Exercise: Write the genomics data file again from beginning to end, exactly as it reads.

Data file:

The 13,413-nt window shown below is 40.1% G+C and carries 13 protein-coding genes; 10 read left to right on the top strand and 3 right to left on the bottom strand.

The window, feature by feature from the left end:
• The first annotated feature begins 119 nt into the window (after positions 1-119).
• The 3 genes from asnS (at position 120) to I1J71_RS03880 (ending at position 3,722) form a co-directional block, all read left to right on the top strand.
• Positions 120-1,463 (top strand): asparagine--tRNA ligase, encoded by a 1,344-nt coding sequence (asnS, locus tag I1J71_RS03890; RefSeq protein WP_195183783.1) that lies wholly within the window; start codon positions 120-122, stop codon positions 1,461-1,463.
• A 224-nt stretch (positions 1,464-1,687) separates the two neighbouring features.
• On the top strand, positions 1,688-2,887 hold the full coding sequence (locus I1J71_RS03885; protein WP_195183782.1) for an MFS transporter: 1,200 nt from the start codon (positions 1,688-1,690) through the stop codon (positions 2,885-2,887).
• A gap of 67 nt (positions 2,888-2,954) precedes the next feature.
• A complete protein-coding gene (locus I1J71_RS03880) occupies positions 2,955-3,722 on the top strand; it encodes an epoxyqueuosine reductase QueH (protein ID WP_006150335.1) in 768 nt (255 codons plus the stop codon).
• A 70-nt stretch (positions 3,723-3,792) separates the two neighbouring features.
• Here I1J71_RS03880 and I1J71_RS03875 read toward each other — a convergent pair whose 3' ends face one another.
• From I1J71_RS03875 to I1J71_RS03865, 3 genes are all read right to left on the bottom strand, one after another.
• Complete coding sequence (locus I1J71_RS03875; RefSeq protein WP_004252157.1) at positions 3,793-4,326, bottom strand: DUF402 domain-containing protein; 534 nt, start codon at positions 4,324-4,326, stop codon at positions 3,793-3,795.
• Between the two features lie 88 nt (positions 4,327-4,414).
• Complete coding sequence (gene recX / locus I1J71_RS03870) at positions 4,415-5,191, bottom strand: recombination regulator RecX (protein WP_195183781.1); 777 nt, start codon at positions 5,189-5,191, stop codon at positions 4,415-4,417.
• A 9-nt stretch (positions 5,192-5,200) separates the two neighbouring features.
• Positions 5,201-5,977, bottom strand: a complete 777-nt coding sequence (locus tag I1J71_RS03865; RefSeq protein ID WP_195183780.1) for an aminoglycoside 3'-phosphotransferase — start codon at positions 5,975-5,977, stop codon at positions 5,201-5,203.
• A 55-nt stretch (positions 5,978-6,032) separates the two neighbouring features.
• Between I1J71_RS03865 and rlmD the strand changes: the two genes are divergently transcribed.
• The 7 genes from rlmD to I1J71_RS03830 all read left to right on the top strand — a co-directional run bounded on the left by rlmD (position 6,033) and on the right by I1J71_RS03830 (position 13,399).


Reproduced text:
The 13,413-nt window shown below is 40.1% G+C and carries 13 protein-coding genes; 10 read left to right on the top strand and 3 right to left on the bottom strand.

The window, feature by feature from the left end:
• The first annotated feature begins 119 nt into the window (after positions 1-119).
• The 3 genes from asnS (at position 120) to I1J71_RS03880 (ending at position 3,722) form a co-directional block, all read left to right on the top strand.
• Positions 120-1,463 (top strand): asparagine--tRNA ligase, encoded by a 1,344-nt coding sequence (asnS, locus tag I1J71_RS03890; RefSeq protein WP_195183783.1) that lies wholly within the window; start codon positions 120-122, stop codon positions 1,461-1,463.
• A 224-nt stretch (positions 1,464-1,687) separates the two neighbouring features.
• On the top strand, positions 1,688-2,887 hold the full coding sequence (locus I1J71_RS03885; protein WP_195183782.1) for an MFS transporter: 1,200 nt from the start codon (positions 1,688-1,690) through the stop codon (positions 2,885-2,887).
• A gap of 67 nt (positions 2,888-2,954) precedes the next feature.
• A complete protein-coding gene (locus I1J71_RS03880) occupies positions 2,955-3,722 on the top strand; it encodes an epoxyqueuosine reductase QueH (protein ID WP_006150335.1) in 768 nt (255 codons plus the stop codon).
• A 70-nt stretch (positions 3,723-3,792) separates the two neighbouring features.
• Here I1J71_RS03880 and I1J71_RS03875 read toward each other — a convergent pair whose 3' ends face one another.
• From I1J71_RS03875 to I1J71_RS03865, 3 genes are all read right to left on the bottom strand, one after another.
• Complete coding sequence (locus I1J71_RS03875; RefSeq protein WP_004252157.1) at positions 3,793-4,326, bottom strand: DUF402 domain-containing protein; 534 nt, start codon at positions 4,324-4,326, stop codon at positions 3,793-3,795.
• Between the two features lie 88 nt (positions 4,327-4,414).
• Complete coding sequence (gene recX / locus I1J71_RS03870) at positions 4,415-5,191, bottom strand: recombination regulator RecX (protein WP_195183781.1); 777 nt, start codon at positions 5,189-5,191, stop codon at positions 4,415-4,417.
• A 9-nt stretch (positions 5,192-5,200) separates the two neighbouring features.
• Positions 5,201-5,977, bottom strand: a complete 777-nt coding sequence (locus tag I1J71_RS03865; RefSeq protein ID WP_195183780.1) for an aminoglycoside 3'-phosphotransferase — start codon at positions 5,975-5,977, stop codon at positions 5,201-5,203.
• A 55-nt stretch (positions 5,978-6,032) separates the two neighbouring features.
• Between I1J71_RS03865 and rlmD the strand changes: the two genes are divergently transcribed.
• The 7 genes from rlmD to I1J71_RS03830 all read left to right on the top strand — a co-directional run bounded on the left by rlmD (position 6,033) and on the right by I1J71_RS03830 (position 13,399).